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André Vltchek | Dispatches


Kohout and Vltchek

Vltchek (l) and Kohout.

Milan Kohout is a naturalized US citizen, an anti-capitalist thinker, performer, and a professor. He was born and raised in Czechoslovakia. During the Cold War he was one of the signatories of ‘CHARTER 77’, the most prominent dissident movement in then socialist Czechoslovakia. But after immigrating to the United States, he became a determined fighter against Western imperialism.

This discussion took place on October 12, 2014, in Klikarov, a small village in West Bohemia (Czech Republic).


AV: You often say, very correctly, that those of you who signed “Charter 77”, and those who were involved in the underground/opposition movement during the Cold War, were actually socialists, some even Marxists. That includes you. You are definitely a left-wing intellectual. But that could be seen as a clear paradox: the West was ‘pitching you’, promoting you, as a prominent group of anti-Communists. Could you talk about this paradox?

MK: There was, of course, such paradox; a great paradox, because most of the people from the underground movement, or of the ‘Second Culture’, as we called it, were deeply supportive of leftist values. That included sharing everything, instead of collecting things. We believed in the common ownership of property and production means. But we never thought about it from such angle – philosophically we did not realize that our values were leftist. So while we were fighting against a so-called Communist government, we actually believed in  Communist ideals.

Btw, when I say this to my fellow ‘Charter-77’ mates who never left this country, they often get very pissed off – they don’t want to admit this.

AV: You actually said earlier that even Vaclav Havel, who, during his political career, fully sold out to the Western imperialism and who even went to Washington where he gave several servile speeches in exchange for standing ovations from the top representatives of the regime… that even Havel, when he was one of the member of your movement, was actually sharing those leftist ideals.

MK: But of course! Some of his philosophical views were actually Marxist.

AV: So what actually happened? How did people like him changed?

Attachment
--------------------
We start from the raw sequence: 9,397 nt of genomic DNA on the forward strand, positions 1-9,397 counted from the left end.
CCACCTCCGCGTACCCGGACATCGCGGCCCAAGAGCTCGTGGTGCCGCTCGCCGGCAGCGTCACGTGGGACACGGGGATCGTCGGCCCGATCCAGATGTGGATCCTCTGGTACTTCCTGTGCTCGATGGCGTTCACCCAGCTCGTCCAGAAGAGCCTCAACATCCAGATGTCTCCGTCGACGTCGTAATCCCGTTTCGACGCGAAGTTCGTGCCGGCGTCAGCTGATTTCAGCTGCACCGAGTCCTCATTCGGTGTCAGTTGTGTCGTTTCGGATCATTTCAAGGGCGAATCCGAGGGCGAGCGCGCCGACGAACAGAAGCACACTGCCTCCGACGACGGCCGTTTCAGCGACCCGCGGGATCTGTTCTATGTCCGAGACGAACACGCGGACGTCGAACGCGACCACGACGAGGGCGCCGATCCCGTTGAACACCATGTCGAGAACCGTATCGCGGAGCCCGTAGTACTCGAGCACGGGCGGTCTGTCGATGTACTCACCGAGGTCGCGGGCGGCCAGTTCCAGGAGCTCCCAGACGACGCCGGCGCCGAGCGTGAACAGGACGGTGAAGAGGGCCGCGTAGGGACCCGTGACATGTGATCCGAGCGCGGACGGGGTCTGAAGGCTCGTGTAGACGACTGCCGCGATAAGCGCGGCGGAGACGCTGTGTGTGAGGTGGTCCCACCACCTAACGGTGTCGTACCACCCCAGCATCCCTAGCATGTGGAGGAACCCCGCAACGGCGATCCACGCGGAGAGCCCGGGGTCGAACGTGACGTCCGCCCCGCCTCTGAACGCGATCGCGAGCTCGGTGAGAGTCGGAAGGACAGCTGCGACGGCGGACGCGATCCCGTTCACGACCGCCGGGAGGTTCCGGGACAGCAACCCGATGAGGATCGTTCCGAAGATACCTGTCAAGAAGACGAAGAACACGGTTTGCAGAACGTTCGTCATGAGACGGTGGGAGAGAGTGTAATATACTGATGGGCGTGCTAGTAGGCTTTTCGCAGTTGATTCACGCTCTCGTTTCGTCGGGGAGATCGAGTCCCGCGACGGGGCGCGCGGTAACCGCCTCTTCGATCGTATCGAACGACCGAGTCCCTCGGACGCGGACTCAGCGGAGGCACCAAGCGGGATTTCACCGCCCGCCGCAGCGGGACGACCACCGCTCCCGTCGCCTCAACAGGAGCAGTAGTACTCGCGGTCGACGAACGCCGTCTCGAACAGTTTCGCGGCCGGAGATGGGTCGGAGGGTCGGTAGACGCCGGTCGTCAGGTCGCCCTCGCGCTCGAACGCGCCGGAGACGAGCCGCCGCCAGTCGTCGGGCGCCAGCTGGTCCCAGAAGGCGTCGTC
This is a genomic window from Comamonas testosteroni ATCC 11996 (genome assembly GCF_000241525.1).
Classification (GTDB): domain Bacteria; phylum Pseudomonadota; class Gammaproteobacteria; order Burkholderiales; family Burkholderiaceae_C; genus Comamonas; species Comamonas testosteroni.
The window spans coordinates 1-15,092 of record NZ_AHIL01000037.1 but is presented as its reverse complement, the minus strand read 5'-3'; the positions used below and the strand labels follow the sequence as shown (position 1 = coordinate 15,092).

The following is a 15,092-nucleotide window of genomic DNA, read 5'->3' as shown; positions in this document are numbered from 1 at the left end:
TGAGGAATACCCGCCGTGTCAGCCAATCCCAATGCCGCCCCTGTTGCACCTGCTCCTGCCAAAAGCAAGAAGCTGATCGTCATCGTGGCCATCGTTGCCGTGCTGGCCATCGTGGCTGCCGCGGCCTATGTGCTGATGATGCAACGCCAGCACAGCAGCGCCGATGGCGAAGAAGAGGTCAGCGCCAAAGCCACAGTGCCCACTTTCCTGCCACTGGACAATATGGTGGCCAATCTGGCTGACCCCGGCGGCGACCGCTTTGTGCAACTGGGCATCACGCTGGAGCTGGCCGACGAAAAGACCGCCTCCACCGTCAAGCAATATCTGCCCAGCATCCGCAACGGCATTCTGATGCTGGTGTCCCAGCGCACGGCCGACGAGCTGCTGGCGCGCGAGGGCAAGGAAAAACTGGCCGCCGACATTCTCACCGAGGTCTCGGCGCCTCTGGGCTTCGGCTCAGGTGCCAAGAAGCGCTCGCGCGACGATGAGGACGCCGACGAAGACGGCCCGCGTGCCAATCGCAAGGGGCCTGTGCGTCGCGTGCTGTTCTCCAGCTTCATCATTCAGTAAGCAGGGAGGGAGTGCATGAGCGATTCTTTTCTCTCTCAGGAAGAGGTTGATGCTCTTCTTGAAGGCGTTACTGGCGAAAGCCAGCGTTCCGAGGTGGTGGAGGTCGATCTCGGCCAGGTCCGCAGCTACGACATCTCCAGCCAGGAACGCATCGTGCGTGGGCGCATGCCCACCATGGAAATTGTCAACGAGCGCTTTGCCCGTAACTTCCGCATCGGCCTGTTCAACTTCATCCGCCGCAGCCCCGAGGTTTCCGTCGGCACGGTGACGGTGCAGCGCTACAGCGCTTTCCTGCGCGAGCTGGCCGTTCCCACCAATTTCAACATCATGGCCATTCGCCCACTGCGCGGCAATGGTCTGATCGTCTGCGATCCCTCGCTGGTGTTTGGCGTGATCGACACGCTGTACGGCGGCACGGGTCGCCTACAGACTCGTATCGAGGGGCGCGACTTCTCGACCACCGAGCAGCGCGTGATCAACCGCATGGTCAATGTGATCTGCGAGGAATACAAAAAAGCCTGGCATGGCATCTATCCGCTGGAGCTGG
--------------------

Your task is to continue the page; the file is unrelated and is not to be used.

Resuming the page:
MK: After the so-called ‘Velvet Revolution’, I was actually very proud of Vaclav Havel, because he was publicly declaring that he wasn’t going to live in the Presidential mansion. He stayed in his modest apartment, was driving his own car to the office…

AV: He was even riding his pushbike all around the Presidential castle…

MK: Yes… He was becoming something of a true ‘folk hero’, or what we could call ‘people’s President’. But later everything changed… perhaps because his roots were, after all, from the bourgeoisie. He was from a bourgeois family.

AV: One of the richest in Prague…

MK: Also, I guess his advisors, after he became the President, started to influence him, telling him that if he would continue living this sort of ‘leftist lifestyle’, he would be interfering with the ‘capitalist direction’ in which the country was moving. They were most likely telling him that he would be seen as sabotaging great Western values like ‘freedom’ and ‘economic growth’… And also, probably, high political position tends to corrupt… And he began changing, slowly but irreversibly. Eventually he collected all the former properties of his family, in so-called ‘restitutions’. He began supporting the imperialistic US foreign policy, which for me was something extremely embarrassing. He lost the connection with real life: he began living in the greenhouse of the chosen people.

The artist as a cultural provocateur. Click on any image to expand. Fierce political art takes courage. 

AV: Which brings me to the subject, which we already discussed earlier: no matter what problems Czechoslovakia faced in the Soviet-era, the country was decisively not in the Western greenhouse – it was firmly on the side of the oppressed people, who were fighting for freedom and against Western colonialism, all over the world. The entire Eastern Block actually had helped the liberation struggles on all continents. There would be no freedom and no end to colonialism without the Soviets, Czechs, or East Germans… Also, Czech and Slovak engineers, doctors, and teachers – they did some incredible work for humanity, for the people in Africa, Asia… 

MK: As Cubans have been doing until now…

AV:  Yes. But now, looking back, it appears that a huge percentage of people were, during the Communist era, actually dreaming about joining the West and indirectly or even directly, joining the oppressors. Now when so many former progressive dissidents turned around as Havel did, now when the country got divided [into the Czech Republic and Slovakia] and both parts have determinately joined the Western imperialist and economic structures, it is obvious that the Czech and Slovak republics are willing to do absolutely nothing positive for the rest of the world. They are actually participating in and supporting almost all aggressions designed in Washington, London and Paris.

Are people happy? Is it what they really wanted?